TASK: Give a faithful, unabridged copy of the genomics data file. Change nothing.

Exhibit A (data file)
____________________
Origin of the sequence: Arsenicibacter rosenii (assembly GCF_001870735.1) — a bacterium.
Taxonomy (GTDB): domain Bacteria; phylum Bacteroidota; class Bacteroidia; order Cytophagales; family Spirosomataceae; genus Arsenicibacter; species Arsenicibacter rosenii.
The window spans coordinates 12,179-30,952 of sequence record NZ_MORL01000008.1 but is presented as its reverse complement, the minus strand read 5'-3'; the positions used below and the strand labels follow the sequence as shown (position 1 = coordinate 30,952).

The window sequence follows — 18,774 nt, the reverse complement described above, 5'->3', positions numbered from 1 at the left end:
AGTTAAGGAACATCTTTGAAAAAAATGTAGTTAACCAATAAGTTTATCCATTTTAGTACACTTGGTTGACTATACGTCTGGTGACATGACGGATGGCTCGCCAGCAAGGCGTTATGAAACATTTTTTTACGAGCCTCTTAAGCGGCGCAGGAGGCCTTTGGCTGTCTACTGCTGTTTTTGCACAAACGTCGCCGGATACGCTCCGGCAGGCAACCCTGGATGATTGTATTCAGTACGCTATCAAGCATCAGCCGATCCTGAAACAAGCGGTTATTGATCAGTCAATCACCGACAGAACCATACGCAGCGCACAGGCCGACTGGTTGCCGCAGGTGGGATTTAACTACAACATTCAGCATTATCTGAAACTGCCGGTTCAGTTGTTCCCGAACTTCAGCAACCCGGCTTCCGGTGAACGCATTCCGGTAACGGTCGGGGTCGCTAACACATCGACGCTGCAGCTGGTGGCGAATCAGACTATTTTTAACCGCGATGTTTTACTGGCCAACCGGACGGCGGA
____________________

Origin of the sequence: Arsenicibacter rosenii (assembly GCF_001870735.1) — a bacterium.
Taxonomy (GTDB): domain Bacteria; phylum Bacteroidota; class Bacteroidia; order Cytophagales; family Spirosomataceae; genus Arsenicibacter; species Arsenicibacter rosenii.
The window spans coordinates 12,179-30,952 of sequence record NZ_MORL01000008.1 but is presented as its reverse complement, the minus strand read 5'-3'; the positions used below and the strand labels follow the sequence as shown (position 1 = coordinate 30,952).

The window sequence follows — 18,774 nt, the reverse complement described above, 5'->3', positions numbered from 1 at the left end:
AGTTAAGGAACATCTTTGAAAAAAATGTAGTTAACCAATAAGTTTATCCATTTTAGTACACTTGGTTGACTATACGTCTGGTGACATGACGGATGGCTCGCCAGCAAGGCGTTATGAAACATTTTTTTACGAGCCTCTTAAGCGGCGCAGGAGGCCTTTGGCTGTCTACTGCTGTTTTTGCACAAACGTCGCCGGATACGCTCCGGCAGGCAACCCTGGATGATTGTATTCAGTACGCTATCAAGCATCAGCCGATCCTGAAACAAGCGGTTATTGATCAGTCAATCACCGACAGAACCATACGCAGCGCACAGGCCGACTGGTTGCCGCAGGTGGGATTTAACTACAACATTCAGCATTATCTGAAACTGCCGGTTCAGTTGTTCCCGAACTTCAGCAACCCGGCTTCCGGTGAACGCATTCCGGTAACGGTCGGGGTCGCTAACACATCGACGCTGCAGCTGGTGGCGAATCAGACTATTTTTAACCGCGATGTTTTACTGGCCAACCGGACGGCGGA